The pathologies where IR can offer minimally invasive treatment include vascular malformations, tumor embolization, and ECHN bleeding.
ECHN vascular malformations usually cause cosmetic as well as functional disability.  The slow flow type of venous and lymphatic malformations respond very well to percutaneous sclerotherapy with sclerosing agents like sodium tetradecyl sulfate (STS), polidocanol sulfate, or ethanol  [Figure 1]. Other abnormalities like plunging ranula, sialocele, and other benign cysts also respond well to percutaneous sclerotherapy. 
|Figure 1 (A-F): Percutaneous sclerotherapy of venous malformation. A young girl with right supraclavicular compressible swelling. (A) Right subclavian angiogram shows no vascular blush within the lesion. (B) Direct puncture contrast injection confirms venous malformation. (C, D) Images showing intralesional distribution of sclerosant mixture after percutaneous sclerotherapy. (E) Pretreatment, (F) Posttreatment photograph shows regression of the lesion. Courtesy: Dr Uday Limaye, INR Division, KEMH, Mumbai|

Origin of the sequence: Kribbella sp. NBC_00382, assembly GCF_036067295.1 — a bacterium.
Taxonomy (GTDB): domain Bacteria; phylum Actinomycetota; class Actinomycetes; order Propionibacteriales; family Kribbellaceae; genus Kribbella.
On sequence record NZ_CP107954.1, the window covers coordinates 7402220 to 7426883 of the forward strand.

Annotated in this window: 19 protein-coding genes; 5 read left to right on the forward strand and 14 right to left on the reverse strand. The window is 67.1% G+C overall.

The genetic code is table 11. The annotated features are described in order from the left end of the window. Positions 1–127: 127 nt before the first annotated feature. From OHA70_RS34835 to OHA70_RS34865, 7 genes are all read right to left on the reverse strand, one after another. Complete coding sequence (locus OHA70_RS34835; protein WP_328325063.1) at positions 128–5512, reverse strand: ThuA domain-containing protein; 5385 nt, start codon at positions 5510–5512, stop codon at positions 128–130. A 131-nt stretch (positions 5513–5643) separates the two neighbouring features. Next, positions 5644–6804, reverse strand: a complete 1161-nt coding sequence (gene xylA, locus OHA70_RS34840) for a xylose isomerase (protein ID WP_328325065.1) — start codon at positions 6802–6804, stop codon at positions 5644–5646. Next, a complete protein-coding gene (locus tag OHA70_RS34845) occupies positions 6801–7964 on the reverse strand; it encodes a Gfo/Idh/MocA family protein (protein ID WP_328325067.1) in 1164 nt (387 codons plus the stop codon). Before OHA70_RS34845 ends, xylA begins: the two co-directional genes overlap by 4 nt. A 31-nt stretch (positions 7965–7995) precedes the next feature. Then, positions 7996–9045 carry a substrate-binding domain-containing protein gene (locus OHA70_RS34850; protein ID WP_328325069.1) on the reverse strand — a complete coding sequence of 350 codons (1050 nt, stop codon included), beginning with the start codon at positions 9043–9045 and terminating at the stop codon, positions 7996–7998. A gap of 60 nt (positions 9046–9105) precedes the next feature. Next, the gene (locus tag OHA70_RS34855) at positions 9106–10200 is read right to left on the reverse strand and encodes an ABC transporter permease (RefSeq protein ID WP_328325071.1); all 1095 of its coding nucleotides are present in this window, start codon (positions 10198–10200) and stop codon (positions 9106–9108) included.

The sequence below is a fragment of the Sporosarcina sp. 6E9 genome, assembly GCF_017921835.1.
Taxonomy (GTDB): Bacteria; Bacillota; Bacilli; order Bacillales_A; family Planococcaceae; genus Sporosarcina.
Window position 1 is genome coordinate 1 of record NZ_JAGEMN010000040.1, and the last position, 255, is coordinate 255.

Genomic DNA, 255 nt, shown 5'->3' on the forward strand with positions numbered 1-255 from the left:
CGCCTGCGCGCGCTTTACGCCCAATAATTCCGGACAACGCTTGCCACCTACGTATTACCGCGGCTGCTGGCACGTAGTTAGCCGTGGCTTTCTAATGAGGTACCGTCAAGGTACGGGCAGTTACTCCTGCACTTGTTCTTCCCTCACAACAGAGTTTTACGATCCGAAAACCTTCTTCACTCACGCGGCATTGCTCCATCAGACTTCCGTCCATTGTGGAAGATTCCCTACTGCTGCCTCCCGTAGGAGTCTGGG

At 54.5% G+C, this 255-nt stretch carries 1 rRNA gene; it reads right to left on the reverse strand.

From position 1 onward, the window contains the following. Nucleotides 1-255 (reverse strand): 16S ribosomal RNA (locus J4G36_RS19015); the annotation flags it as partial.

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High flow arteriovenous malformations (AVM) of ECHN present with disfigurement or episodes of bleeding. They need to be managed by multi specialty team where IR has an important role to embolize the abnormal vascularity, which can be followed by surgery to completely remove the lesion. , When AVM is extensive with involvement of bones and soft tissues, multiple sessions of embolization by transarterial route or direct puncture using liquid embolizing agents like onyx [ev3, Irvine, USA] or n-BCA (n-Butyl-2-Cynoacrylate) glue [Bbraun, Aesculap, Germany] would be required  [Figure 2]. In cases where transarterial approach is precluded due to previous surgical ligation of external carotid artery (ECA), percutaneous route is used for embolization. However, transarterial embolization can still be performed by gaining vascular access into one of the superficial ECA branch after surgical dissection [Figure 3].
|Figure 2 (A-F): Percutaneous embolization of Scalp AVM - 34-year-old female patient with history of pulsatile swelling on her forehead. DSA images of Left ICA (A) and Left ECA (B) shows forehead AVM with feeders from the supraorbital branch of ophthalmic artery and branches from superficial temporal artery (STA). (C) Photograph showing percutaneous direct puncture of the AVM and glue embolization. (D, E) Radiograph shows glue cast (white arrow) conforming to the AVM. (F) Postemoblization angiogram shows no residual AVM. Courtesy: Dr Uday Limaye, INR Division, KEMH, Mumbai|